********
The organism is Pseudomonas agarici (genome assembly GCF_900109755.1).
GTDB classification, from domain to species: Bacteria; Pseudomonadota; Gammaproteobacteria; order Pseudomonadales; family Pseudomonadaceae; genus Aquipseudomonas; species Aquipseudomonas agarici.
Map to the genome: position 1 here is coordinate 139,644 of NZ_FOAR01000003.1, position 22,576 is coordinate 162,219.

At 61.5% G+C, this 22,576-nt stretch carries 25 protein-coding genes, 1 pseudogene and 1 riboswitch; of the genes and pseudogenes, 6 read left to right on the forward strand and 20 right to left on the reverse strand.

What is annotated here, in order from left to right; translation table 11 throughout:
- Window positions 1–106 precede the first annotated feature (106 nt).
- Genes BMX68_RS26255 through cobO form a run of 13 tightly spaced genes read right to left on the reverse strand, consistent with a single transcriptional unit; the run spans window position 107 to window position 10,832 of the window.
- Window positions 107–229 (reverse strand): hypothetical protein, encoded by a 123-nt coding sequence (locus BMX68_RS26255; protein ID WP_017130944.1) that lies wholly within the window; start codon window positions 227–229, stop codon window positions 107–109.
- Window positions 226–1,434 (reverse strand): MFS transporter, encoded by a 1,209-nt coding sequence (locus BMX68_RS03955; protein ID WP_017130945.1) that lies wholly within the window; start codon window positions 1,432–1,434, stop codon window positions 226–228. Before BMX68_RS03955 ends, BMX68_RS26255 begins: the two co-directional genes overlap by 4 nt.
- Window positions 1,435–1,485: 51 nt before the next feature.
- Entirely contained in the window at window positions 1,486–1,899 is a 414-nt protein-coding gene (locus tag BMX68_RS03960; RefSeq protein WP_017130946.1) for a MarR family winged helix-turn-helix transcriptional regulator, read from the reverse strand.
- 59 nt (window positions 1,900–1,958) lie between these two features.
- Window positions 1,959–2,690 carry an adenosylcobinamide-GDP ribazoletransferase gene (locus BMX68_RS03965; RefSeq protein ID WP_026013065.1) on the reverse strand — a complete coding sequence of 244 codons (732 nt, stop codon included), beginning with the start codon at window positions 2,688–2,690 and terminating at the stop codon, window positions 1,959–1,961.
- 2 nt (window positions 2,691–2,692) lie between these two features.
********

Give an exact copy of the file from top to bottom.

The organism is Pseudomonas agarici (genome assembly GCF_900109755.1).
GTDB classification, from domain to species: Bacteria; Pseudomonadota; Gammaproteobacteria; order Pseudomonadales; family Pseudomonadaceae; genus Aquipseudomonas; species Aquipseudomonas agarici.
Map to the genome: position 1 here is coordinate 139,644 of NZ_FOAR01000003.1, position 22,576 is coordinate 162,219.

At 61.5% G+C, this 22,576-nt stretch carries 25 protein-coding genes, 1 pseudogene and 1 riboswitch; of the genes and pseudogenes, 6 read left to right on the forward strand and 20 right to left on the reverse strand.

What is annotated here, in order from left to right; translation table 11 throughout:
- Window positions 1–106 precede the first annotated feature (106 nt).
- Genes BMX68_RS26255 through cobO form a run of 13 tightly spaced genes read right to left on the reverse strand, consistent with a single transcriptional unit; the run spans window position 107 to window position 10,832 of the window.
- Window positions 107–229 (reverse strand): hypothetical protein, encoded by a 123-nt coding sequence (locus BMX68_RS26255; protein ID WP_017130944.1) that lies wholly within the window; start codon window positions 227–229, stop codon window positions 107–109.
- Window positions 226–1,434 (reverse strand): MFS transporter, encoded by a 1,209-nt coding sequence (locus BMX68_RS03955; protein ID WP_017130945.1) that lies wholly within the window; start codon window positions 1,432–1,434, stop codon window positions 226–228. Before BMX68_RS03955 ends, BMX68_RS26255 begins: the two co-directional genes overlap by 4 nt.
- Window positions 1,435–1,485: 51 nt before the next feature.
- Entirely contained in the window at window positions 1,486–1,899 is a 414-nt protein-coding gene (locus tag BMX68_RS03960; RefSeq protein WP_017130946.1) for a MarR family winged helix-turn-helix transcriptional regulator, read from the reverse strand.
- 59 nt (window positions 1,900–1,958) lie between these two features.
- Window positions 1,959–2,690 carry an adenosylcobinamide-GDP ribazoletransferase gene (locus BMX68_RS03965; RefSeq protein ID WP_026013065.1) on the reverse strand — a complete coding sequence of 244 codons (732 nt, stop codon included), beginning with the start codon at window positions 2,688–2,690 and terminating at the stop codon, window positions 1,959–1,961.
- 2 nt (window positions 2,691–2,692) lie between these two features.